Gambit

Queen's Gambit: 1.d4 d5 2.c4. If Black takes the pawn (...dxc4), White can play e2–e4 to take control of the center, while threatening to recapture the black pawn (Bxc4).

A gambit (from ancient Italian gambetto, meaning 'to trip') is a chess opening in which a player sacrifices with the aim of achieving a subsequent advantage.[1] The word "gambit" is also sometimes used to describe similar tactics used by politicians or business people in a struggle with rivals in their respective fields, for example "The early election was a risky gambit by Theresa May".

The word "gambit" was originally applied to chess openings in 1561 by Spanish priest Ruy López de Segura, from an Italian expression dare il gambetto (to put a leg forward in order to trip someone). López studied this maneuver, and so the Italian word gained the Spanish form gambito that led to French gambit, which has influenced the English spelling of the word. The broader sense of "opening move meant to gain advantage" was first recorded in English in 1855.[2]

Gambits are most commonly played by White. Some well-known examples of a gambit are the King's Gambit (1.e4 e5 2.f4) and Evans Gambit (1.e4 e5 2.Nf3 Nc6 3.Bc4 Bc5 4.b4). A gambit employed by Black may also be named a gambit, e.g. the Latvian Gambit (1.e4 e5 2.Nf3 f5), or Englund Gambit (1.d4 e5); but is sometimes named a "countergambit", e.g. the Albin Countergambit (1.d4 d5 2.c4 e5) and Greco Countergambit (the original name for the Latvian Gambit). Not all opening lines involving the sacrifice of material are named as gambits, for example the main line of the Two Knights Defence (1.e4 e5 2.Nf3 Nc6 3.Bc4 Nf6 4.Ng5 d5 5.exd5 Na5) in which Black sacrifices a pawn for active play is known as the "Knorre Variation", though it may be described as a "gambit". On the other hand, the Queen's Gambit (1.d4 d5 2.c4) is not a true gambit as Black cannot hold the pawn without incurring a disadvantage. As is often the case with chess openings, nomenclature is inconsistent.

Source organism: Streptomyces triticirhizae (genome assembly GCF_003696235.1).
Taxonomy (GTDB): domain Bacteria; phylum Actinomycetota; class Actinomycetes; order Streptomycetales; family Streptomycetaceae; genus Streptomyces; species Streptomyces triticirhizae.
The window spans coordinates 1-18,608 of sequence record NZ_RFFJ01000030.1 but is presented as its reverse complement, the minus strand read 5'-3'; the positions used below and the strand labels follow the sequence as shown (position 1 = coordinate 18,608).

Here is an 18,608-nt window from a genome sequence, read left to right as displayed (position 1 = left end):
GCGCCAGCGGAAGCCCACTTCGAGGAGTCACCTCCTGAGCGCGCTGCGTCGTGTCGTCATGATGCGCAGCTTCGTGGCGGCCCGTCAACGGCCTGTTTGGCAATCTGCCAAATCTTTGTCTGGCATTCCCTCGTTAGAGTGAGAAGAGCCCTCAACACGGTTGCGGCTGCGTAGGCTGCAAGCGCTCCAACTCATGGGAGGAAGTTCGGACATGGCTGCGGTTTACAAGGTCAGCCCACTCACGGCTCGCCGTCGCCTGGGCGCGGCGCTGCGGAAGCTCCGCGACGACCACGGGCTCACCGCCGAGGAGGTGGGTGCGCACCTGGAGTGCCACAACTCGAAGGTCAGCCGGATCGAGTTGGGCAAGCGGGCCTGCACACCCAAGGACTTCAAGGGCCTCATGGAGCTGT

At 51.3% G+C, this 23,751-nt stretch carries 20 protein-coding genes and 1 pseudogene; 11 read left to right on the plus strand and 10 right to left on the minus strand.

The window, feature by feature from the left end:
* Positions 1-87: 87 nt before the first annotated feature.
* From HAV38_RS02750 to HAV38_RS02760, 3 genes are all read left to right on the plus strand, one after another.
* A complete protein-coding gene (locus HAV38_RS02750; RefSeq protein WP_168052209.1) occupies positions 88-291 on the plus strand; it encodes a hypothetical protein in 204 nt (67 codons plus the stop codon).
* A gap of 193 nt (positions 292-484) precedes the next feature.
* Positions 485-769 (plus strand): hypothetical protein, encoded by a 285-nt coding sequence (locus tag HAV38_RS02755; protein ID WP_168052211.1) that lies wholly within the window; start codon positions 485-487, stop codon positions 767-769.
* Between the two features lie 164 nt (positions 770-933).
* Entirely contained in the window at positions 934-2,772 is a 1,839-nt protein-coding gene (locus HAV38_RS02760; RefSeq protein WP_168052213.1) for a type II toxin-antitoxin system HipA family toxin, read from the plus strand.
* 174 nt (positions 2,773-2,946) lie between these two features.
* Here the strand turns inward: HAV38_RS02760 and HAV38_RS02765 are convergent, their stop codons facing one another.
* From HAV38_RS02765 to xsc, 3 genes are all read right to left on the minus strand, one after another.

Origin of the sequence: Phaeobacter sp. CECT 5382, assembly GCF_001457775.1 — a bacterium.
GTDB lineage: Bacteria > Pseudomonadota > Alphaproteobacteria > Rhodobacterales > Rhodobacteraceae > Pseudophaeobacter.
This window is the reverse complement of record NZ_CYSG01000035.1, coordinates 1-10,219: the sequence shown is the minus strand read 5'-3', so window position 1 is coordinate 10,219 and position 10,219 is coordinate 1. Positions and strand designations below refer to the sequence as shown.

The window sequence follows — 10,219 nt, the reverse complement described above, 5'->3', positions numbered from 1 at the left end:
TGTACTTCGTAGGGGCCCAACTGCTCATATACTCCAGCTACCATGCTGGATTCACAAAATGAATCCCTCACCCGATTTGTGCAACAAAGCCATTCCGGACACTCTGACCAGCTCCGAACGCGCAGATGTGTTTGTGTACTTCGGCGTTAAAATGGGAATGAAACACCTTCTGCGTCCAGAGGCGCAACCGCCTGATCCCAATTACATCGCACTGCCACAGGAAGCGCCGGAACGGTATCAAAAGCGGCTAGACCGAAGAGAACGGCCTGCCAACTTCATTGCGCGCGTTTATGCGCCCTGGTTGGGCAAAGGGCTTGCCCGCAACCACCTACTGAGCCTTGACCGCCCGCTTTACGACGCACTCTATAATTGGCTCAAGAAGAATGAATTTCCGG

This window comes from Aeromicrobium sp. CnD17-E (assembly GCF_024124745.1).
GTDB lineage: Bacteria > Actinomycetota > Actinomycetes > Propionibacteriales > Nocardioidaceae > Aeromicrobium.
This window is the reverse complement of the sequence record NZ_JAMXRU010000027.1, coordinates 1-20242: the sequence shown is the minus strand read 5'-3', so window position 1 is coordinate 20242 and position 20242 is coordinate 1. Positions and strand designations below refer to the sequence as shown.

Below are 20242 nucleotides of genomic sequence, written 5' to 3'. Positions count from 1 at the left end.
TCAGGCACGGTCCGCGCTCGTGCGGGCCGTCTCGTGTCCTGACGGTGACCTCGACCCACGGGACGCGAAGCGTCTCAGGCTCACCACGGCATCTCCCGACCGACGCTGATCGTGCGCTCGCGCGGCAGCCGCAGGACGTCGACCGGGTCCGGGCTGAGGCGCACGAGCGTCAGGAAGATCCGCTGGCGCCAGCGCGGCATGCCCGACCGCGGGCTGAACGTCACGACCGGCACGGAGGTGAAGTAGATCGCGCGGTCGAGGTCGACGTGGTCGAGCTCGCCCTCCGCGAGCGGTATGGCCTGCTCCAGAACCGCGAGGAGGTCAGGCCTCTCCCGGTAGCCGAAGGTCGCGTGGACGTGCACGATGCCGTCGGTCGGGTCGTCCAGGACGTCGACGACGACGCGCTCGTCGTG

Gambits are described as being "offered" to an opponent, and that offer is then said to be either "accepted" or "declined".

In modern chess, the typical response to a moderately sound gambit is to accept the material and give the material back at an advantageous time. For gambits that are less sound, the accepting player is more likely to try to hold on to their extra material. A rule of thumb often found in various primers on chess suggests that a player should get three moves (see tempo) of for a sacrificed pawn, but it is unclear how useful this general maxim is since the "free moves" part of the compensation is almost never the entirety of what the gambiteer gains. Often, a gambit can be declined with no disadvantage.

A gambit is said to be 'sound' if it is capable of procuring adequate concessions from the opponent. There are three general criteria in which a gambit is often said to be sound:

An example of a sound gambit is the Scotch Gambit: 1.e4 e5 2.Nf3 Nc6 3.d4 exd4 4.Bc4. Here Black can force White to sacrifice a pawn speculatively with 4...Bb4+, but White gets very good compensation for one pawn after 5.c3 dxc3 6.bxc3, or for two pawns after 6.0-0 inviting 6...cxb2 7.Bxb2, due to the development advantage and attacking chances against the black king. As a result, Black is often advised not to try to hold on to the extra pawn. A more dubious gambit is the so-called Halloween Gambit: 1.e4 e5 2.Nf3 Nc6 3.Nc3 Nf6 4.Nxe5?! Nxe5 5.d4. Here the investment (a knight for just one pawn) is too large for the moderate advantage of having a strong center.